Wilders wants hate-speech appeal postponed after D66 leader's controversial Russian remark

Wilders, Buma and Pechtold during the debate

Geert Wilders and his lawyer Geert-Jan Knoops want the appeal in the hate speech trial against the PVV leader postponed until after the Public Prosecutor decided what to do with discrimination charges pressed against D66 leader Alexander Pechtold over a remark he made about Russians.

Wilders and Knoops sent the request for postponement to the Court of Appeal in The Hague on March 1st, the PVV confirmed to RTL Nieuws. 

After former Foreign Affairs Minister Halbe Zijlstra was discredited for lying about being at a meeting with Russian president Vladimir Putin, Pechtold responded with the comment: "I still have to meet the first Russian who corrects his mistakes himself." At least one Dutch-Russian man pressed charges of discrimination against Pechtold.

According to Knoops, the charges against Pechtold are based on the same law that Wilders is accused of breaking. The law in question prohibits discrimination on the grounds of race, among other things. 

According to criminal justice expert Theo de Roos, Pechtold's remark was discriminatory. "If he literally said it like that, it is a wrong statement", he said to RTL Nieuws. "This involves an interpretation of the term 'race' in the penal code. But if you describe an entire people, in this case Russians, as a group of people who do not take the truth seriously, you are generalizing. That is wrong an falls under discrimination. That Pechtold nuanced it later is right and good, but the damage has actually already been done."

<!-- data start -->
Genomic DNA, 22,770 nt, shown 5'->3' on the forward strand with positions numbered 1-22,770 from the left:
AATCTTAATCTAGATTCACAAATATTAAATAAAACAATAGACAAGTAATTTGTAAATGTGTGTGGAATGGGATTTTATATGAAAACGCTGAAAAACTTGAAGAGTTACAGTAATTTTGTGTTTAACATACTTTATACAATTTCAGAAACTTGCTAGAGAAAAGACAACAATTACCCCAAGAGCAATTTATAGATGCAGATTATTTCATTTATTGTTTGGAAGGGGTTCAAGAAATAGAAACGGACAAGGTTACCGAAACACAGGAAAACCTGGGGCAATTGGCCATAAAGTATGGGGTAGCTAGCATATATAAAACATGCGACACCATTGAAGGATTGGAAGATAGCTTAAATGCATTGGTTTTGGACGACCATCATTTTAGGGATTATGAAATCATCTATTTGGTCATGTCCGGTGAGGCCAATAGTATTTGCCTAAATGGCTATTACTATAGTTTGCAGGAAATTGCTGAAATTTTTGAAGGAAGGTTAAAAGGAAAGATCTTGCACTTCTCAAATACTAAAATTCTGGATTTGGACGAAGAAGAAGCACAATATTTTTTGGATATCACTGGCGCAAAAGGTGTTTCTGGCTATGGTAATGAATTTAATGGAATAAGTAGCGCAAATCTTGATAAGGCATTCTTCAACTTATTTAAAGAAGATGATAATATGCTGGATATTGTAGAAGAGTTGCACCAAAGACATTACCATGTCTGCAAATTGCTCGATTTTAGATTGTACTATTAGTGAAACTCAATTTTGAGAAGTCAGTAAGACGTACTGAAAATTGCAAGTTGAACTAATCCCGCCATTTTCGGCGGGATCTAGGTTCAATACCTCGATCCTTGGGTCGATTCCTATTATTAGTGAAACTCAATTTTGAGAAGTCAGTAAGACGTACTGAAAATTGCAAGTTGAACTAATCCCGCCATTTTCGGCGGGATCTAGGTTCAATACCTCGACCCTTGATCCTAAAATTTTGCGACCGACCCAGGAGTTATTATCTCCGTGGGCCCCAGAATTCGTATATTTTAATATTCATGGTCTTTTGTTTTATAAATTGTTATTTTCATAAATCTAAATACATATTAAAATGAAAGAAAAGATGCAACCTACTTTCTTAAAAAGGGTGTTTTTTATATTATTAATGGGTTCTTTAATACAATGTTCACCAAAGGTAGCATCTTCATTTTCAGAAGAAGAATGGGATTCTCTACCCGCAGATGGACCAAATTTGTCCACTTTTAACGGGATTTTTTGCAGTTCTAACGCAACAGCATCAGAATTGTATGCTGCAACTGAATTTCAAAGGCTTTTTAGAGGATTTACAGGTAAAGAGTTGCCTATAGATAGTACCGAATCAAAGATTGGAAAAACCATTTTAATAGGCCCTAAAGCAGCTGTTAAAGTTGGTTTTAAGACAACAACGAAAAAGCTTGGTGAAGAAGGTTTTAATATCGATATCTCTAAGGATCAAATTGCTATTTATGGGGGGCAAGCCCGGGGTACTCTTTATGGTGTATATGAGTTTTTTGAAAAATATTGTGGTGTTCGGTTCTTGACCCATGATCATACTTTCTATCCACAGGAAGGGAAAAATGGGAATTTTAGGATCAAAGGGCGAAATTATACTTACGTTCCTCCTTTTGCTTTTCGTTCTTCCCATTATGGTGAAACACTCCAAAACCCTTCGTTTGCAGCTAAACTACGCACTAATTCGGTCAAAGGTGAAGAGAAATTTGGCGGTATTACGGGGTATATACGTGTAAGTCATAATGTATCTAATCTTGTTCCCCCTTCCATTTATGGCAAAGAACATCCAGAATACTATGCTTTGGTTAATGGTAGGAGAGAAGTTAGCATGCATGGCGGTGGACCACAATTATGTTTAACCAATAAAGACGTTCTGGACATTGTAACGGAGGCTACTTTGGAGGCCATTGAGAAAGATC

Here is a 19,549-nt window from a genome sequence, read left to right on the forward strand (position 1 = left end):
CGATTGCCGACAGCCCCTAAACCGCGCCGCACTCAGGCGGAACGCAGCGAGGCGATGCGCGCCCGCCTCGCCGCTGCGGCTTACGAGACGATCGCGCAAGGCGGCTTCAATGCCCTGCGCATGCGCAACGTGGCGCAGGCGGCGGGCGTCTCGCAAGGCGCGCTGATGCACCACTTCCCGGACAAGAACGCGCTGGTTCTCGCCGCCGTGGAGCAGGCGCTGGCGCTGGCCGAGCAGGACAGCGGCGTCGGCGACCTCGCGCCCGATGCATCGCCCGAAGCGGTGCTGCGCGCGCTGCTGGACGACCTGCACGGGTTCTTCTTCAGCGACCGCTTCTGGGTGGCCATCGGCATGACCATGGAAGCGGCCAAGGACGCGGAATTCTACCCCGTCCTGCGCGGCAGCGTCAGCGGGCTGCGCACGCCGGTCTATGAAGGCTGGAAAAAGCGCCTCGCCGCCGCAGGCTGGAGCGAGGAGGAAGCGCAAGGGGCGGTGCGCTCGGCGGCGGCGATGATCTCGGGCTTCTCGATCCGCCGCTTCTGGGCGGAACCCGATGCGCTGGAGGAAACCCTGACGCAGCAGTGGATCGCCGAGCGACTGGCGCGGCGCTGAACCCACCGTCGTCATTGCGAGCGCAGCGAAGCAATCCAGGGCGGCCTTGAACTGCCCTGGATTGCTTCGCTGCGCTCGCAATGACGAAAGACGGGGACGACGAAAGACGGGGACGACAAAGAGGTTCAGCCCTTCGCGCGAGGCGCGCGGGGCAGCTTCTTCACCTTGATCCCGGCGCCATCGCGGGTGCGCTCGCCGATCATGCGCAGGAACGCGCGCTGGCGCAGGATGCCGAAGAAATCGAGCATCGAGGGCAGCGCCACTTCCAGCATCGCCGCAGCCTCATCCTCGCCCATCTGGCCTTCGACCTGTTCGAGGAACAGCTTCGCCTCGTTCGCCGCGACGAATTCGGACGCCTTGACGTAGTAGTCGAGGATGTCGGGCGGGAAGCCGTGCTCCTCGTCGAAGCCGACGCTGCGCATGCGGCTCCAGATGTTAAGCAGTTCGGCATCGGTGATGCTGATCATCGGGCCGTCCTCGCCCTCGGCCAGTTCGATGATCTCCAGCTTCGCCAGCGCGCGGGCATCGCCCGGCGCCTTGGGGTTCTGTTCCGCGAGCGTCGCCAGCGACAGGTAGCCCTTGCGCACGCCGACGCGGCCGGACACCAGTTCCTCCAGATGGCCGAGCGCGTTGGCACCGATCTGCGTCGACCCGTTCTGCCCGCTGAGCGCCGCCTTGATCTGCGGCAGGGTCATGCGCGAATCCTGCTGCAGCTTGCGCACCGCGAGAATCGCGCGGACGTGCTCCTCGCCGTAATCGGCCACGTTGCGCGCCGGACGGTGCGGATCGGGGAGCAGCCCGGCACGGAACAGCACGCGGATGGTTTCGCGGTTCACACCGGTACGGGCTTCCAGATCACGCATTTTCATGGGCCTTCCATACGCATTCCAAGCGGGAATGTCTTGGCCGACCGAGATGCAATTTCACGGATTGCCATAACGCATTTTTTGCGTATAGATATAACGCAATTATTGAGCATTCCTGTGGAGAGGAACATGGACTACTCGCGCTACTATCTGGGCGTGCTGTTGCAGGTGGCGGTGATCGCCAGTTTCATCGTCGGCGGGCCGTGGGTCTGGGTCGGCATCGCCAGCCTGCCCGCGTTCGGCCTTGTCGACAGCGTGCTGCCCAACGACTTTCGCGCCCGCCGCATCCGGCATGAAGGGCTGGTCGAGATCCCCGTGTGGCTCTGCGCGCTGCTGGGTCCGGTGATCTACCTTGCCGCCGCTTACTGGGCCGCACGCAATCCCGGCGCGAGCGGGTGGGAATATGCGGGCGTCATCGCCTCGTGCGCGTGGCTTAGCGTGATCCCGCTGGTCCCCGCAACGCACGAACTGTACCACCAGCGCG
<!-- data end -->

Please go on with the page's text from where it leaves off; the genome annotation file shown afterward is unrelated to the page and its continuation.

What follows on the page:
A spokesperson for the D66 told RTL that they are waiting for the Public Prosecutor to decide whether or not Pechtold will be prosecuted. 

Wilders is facing discrimination chargers over statements he made about Moroccans while campaigning in the Hague in 2014. Wilders said that The Hague should be a city with fewer problems and, if possible, fewer Moroccans. The PVV leader also asked a cafe full of his followers whether they want more or fewer Moroccans in The Hague and the Netherlands, to which they responded by chanting "fewer, fewer, fewer". Wilders then said he would arrange that. 

The court considered this a punishable offense. On December 9th, 2016, Wilders was found guilty of insulting a group of people and inciting discrimination. "Partly in view of the inflammatory nature and manner of these stamens, others were hereby incited to discriminate against persons of Moroccan origin", the court ruled. The court did not give him any form of punishment, saying that the verdict is punishment enough. The Public Prosecutor demanded a 5 thousand euro fine. Both Wilders and the Prosecutor appealed.